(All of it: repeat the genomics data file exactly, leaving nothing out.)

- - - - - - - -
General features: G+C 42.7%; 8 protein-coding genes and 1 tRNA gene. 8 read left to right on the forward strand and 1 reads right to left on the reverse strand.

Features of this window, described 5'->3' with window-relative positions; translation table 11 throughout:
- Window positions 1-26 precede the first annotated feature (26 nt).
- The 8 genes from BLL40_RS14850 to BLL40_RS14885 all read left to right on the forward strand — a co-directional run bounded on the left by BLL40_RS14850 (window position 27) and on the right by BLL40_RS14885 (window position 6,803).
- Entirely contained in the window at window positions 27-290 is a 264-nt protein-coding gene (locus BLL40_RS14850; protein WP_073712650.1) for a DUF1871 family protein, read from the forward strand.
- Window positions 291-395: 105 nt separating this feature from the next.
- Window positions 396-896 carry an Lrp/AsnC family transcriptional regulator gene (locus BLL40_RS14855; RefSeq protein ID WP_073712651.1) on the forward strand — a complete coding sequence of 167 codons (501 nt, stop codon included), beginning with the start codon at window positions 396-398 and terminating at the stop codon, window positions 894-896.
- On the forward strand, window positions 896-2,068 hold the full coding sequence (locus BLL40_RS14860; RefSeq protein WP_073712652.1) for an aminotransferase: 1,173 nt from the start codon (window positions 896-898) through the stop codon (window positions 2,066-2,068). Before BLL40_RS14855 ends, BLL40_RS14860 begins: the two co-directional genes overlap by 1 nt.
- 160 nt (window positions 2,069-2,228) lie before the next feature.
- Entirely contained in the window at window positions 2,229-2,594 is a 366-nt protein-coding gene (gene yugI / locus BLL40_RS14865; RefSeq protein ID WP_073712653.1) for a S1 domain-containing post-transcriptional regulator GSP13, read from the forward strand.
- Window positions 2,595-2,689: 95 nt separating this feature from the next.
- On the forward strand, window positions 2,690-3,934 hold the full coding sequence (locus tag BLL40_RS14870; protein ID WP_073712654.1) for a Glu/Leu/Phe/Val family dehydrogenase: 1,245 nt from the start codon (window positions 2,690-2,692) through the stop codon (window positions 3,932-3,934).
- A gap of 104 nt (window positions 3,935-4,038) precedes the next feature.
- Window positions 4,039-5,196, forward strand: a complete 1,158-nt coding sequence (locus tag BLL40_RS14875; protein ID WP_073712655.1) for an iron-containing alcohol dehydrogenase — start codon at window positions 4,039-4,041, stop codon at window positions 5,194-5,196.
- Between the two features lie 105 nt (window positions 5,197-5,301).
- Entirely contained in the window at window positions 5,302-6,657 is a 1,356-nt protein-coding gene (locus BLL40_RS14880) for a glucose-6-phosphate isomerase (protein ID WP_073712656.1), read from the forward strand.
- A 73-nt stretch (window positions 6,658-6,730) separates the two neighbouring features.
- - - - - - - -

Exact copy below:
General features: G+C 42.7%; 8 protein-coding genes and 1 tRNA gene. 8 read left to right on the forward strand and 1 reads right to left on the reverse strand.

Features of this window, described 5'->3' with window-relative positions; translation table 11 throughout:
- Window positions 1-26 precede the first annotated feature (26 nt).
- The 8 genes from BLL40_RS14850 to BLL40_RS14885 all read left to right on the forward strand — a co-directional run bounded on the left by BLL40_RS14850 (window position 27) and on the right by BLL40_RS14885 (window position 6,803).
- Entirely contained in the window at window positions 27-290 is a 264-nt protein-coding gene (locus BLL40_RS14850; protein WP_073712650.1) for a DUF1871 family protein, read from the forward strand.
- Window positions 291-395: 105 nt separating this feature from the next.
- Window positions 396-896 carry an Lrp/AsnC family transcriptional regulator gene (locus BLL40_RS14855; RefSeq protein ID WP_073712651.1) on the forward strand — a complete coding sequence of 167 codons (501 nt, stop codon included), beginning with the start codon at window positions 396-398 and terminating at the stop codon, window positions 894-896.
- On the forward strand, window positions 896-2,068 hold the full coding sequence (locus BLL40_RS14860; RefSeq protein WP_073712652.1) for an aminotransferase: 1,173 nt from the start codon (window positions 896-898) through the stop codon (window positions 2,066-2,068). Before BLL40_RS14855 ends, BLL40_RS14860 begins: the two co-directional genes overlap by 1 nt.
- 160 nt (window positions 2,069-2,228) lie before the next feature.
- Entirely contained in the window at window positions 2,229-2,594 is a 366-nt protein-coding gene (gene yugI / locus BLL40_RS14865; RefSeq protein ID WP_073712653.1) for a S1 domain-containing post-transcriptional regulator GSP13, read from the forward strand.
- Window positions 2,595-2,689: 95 nt separating this feature from the next.
- On the forward strand, window positions 2,690-3,934 hold the full coding sequence (locus tag BLL40_RS14870; protein ID WP_073712654.1) for a Glu/Leu/Phe/Val family dehydrogenase: 1,245 nt from the start codon (window positions 2,690-2,692) through the stop codon (window positions 3,932-3,934).
- A gap of 104 nt (window positions 3,935-4,038) precedes the next feature.
- Window positions 4,039-5,196, forward strand: a complete 1,158-nt coding sequence (locus tag BLL40_RS14875; protein ID WP_073712655.1) for an iron-containing alcohol dehydrogenase — start codon at window positions 4,039-4,041, stop codon at window positions 5,194-5,196.
- Between the two features lie 105 nt (window positions 5,197-5,301).
- Entirely contained in the window at window positions 5,302-6,657 is a 1,356-nt protein-coding gene (locus BLL40_RS14880) for a glucose-6-phosphate isomerase (protein ID WP_073712656.1), read from the forward strand.
- A 73-nt stretch (window positions 6,658-6,730) separates the two neighbouring features.